Well I saw the doctor, bought snow tires at great expense, and arranged for an academic appeal in between buying books, doing readings, grocery shopping and attending class... Saturday posts should be feasible - extras if there's something extra to post.
I played Diablo 1 extensively, and Diablo 2 quite a bit (though enthusiasts of the game wouldn't agree with that estimation). Diablo 3 was a highly anticipated game for me, and as such, I played the hell out of it the week it came out. I got my mage to level 60, the last few levels feeling very grindy indeed, and lost interest. I was in the first act on Hell difficulty and finding it very, very tough going, and also finding very little enthusiasm to progress further.
A lot of people complained about being obliged to be online constantly to play the game. There are a plethora of remarks online, but if I'm going to post my views on games I do have an obligation to opine as thoughtfully as I can - dated though this point is. All I have to say is that even if you have no interest in multiplayer (and I don't really have any interest in that) it's still odd that anyone made such a big deal over the mandatory server connection to play. The reason is that Steam games all require you to log in to play, and Steam is a massively popular game distribution platform. It is possible to play Steam games offline, but first you have to log in online to enable that function, so if your internet unexpectedly fails, you're out of luck. I just don't think it's a very big deal.
Diablo 3 was competent - extremely competent - in most every detail of its execution. The writing was lacklustre however, and the voice-acting was as well. I'm comparing this title with the most recent other major Blizzard launch that I played, which was SC2. SC2 was my game of the year for 2011. I really loved it, beating every mission on Brutal difficulty and getting every mission achievement. I wasn't great at multiplayer, but I did get ranked gold in 1v1 matches as Protoss. SC2 had excellent writing, direction, voice-acting, and the mission scenario developers deserve an extra accolade for going above and beyond in creating 27 missions, each of which had unique challenges and thrills.
Diablo 3, on the other hand, has only minor elaborations on the basic gameplay devices we're familiar with from Diablo 2. As in Diablo 2 it has several Acts, where you battle progressively more powerful demons until you fight the titular badass. They made Diablo, the character, hermaphroditic ultimately, which I found a rather interesting choice, even if it had no real impact on the story or symbolism.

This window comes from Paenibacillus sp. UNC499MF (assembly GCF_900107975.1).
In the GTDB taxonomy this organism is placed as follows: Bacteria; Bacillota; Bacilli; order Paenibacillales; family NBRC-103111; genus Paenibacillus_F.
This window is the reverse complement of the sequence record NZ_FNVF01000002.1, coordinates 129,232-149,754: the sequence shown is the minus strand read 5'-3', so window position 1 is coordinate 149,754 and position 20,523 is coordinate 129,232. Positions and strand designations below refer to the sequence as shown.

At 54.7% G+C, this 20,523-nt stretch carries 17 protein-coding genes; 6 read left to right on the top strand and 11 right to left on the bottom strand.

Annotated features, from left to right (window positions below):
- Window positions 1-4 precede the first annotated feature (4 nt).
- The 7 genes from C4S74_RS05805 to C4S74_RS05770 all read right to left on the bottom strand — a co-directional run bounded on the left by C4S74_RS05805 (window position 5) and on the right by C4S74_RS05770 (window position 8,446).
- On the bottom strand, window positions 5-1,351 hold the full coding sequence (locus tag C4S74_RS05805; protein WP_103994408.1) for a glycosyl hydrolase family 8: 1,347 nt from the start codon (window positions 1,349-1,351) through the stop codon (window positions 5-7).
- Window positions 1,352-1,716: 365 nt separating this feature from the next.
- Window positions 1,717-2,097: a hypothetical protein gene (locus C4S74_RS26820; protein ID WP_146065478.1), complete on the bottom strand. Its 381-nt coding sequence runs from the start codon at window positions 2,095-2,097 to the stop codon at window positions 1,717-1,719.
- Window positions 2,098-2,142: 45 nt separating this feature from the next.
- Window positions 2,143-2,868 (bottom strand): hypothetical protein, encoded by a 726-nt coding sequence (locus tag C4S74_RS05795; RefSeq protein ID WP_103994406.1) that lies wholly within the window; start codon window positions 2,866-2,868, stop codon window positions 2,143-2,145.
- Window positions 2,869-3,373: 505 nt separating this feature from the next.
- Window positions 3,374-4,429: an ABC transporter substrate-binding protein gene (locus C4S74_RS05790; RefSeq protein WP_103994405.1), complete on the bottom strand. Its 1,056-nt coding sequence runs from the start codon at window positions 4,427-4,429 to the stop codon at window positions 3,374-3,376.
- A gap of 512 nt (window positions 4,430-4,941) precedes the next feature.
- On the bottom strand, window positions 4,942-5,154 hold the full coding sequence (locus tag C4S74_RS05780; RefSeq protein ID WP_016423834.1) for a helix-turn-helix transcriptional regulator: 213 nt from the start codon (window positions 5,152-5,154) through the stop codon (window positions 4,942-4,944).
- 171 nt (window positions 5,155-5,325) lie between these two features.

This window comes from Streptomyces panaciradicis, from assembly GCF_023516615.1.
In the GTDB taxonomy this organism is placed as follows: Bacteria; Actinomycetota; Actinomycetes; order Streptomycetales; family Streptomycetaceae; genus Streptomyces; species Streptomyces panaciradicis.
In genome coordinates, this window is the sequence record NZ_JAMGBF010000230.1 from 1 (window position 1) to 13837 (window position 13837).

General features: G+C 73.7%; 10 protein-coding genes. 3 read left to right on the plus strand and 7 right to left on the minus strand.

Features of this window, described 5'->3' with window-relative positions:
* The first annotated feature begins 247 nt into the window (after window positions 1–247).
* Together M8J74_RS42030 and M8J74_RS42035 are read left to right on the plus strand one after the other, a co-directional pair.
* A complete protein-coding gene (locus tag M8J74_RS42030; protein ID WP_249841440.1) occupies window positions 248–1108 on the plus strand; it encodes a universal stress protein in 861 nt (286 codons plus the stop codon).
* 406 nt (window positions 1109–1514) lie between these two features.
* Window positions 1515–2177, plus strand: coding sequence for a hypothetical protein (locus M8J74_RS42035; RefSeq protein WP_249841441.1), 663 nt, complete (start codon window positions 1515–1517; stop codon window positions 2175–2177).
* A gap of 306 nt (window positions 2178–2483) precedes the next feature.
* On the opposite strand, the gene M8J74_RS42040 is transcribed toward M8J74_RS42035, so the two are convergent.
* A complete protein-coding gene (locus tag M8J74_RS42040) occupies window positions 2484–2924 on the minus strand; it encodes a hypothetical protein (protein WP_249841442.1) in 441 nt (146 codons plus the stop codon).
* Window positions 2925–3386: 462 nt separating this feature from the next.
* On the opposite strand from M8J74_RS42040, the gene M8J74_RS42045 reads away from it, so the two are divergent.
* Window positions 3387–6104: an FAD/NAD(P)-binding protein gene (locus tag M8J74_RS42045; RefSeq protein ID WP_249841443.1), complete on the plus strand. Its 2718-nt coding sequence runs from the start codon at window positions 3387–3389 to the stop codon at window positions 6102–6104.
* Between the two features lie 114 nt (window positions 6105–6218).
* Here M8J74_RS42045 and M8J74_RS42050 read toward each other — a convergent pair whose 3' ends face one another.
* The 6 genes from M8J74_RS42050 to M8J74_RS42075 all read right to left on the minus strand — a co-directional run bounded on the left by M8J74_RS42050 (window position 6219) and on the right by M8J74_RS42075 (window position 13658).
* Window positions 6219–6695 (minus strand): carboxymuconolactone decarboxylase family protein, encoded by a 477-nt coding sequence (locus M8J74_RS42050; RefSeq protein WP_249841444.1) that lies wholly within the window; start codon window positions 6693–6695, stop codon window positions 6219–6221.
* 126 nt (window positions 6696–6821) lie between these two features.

The character's abilities are generally interesting, and I enjoyed playing my mage overall, probably on the first playthrough most of all. As usual, the amount of time it takes to get decent gear becomes truly inhibitive, and this is what has always driven me away from the series. The fighting also gets incredibly repetitive. This criticism might be unfair, insofar as repetition is not avoidable for this game - it's built right in there, an essential part of the very popular formula. Its popularity is an argument for the value of the formula as well. But especially when the enemies get so difficult that the little roving minibosses can and will kill you upwards of 10 times, and the only battle tactic is to get in as many hits as you can before you must flee or die, repeat ad nauseum... then the game is a chore. For me the game isn't worth 60 dollars.
My mage seems to be voiced by the same guy who voices the protagonist from Gothic 3. This is actually disappointing - not because he's a bad voice actor, but because he is a good one. He was not allowed to emote at all with the mage. This was obviously an artistic choice on the part of the director - something about how the mage is a robot or a vulcan or a pre-recorded telephone directory, a choice probably intended to establish that he is so intelligent and awash in arcane mystery as to have left any human emotion or reaction far beneath him. There is a snippet of the sardonic, witty vocal sniper I know from Gothic 3 in the sewers section, where the mage is the straight man against the prolific voice actor who voices the jeweller, Covetous Shen, but this is simply not enough. This archetype has been around in gaming for a long, long time - someone who is so super-cool that they don't emote like a real person - and it is never effective at contributing to a characters impact. It's a tired cliche, and while I have no problem with stereotypes as such - they can be done well (see the film Stardust) - this is one which didn't deserve to be repeated often enough to become a cliche in the first place.
Discussing games usually makes me want to pick them up again. I've thought about dredging up Warhammer 40k Dark Crusade again, for instance, even though I've played it to death. But with D3 I feel only a vague interest in trying it a bit more, and that's quickly squashed when I remember how dull it is to level characters, and how long it takes. They've expanded the loot slots on characters in D3 so there are many, many more equipment slots now. This might make it more interesting for some people, but for me it's only more uninteresting micro-management - more frequent now are the times when you have to closely examine the latest drop in the newest line of glittery dungeon-crawler apparel to try to live up the fashion standards of the snobby hellspawn around you. And you just never find Gucci gift-wrapped off the side of the road, you know. It's always some cheap Korean knock-off.
I've been playing Dragon Quest IX on my DS lately. I like a lot so far. I'll talk about that next.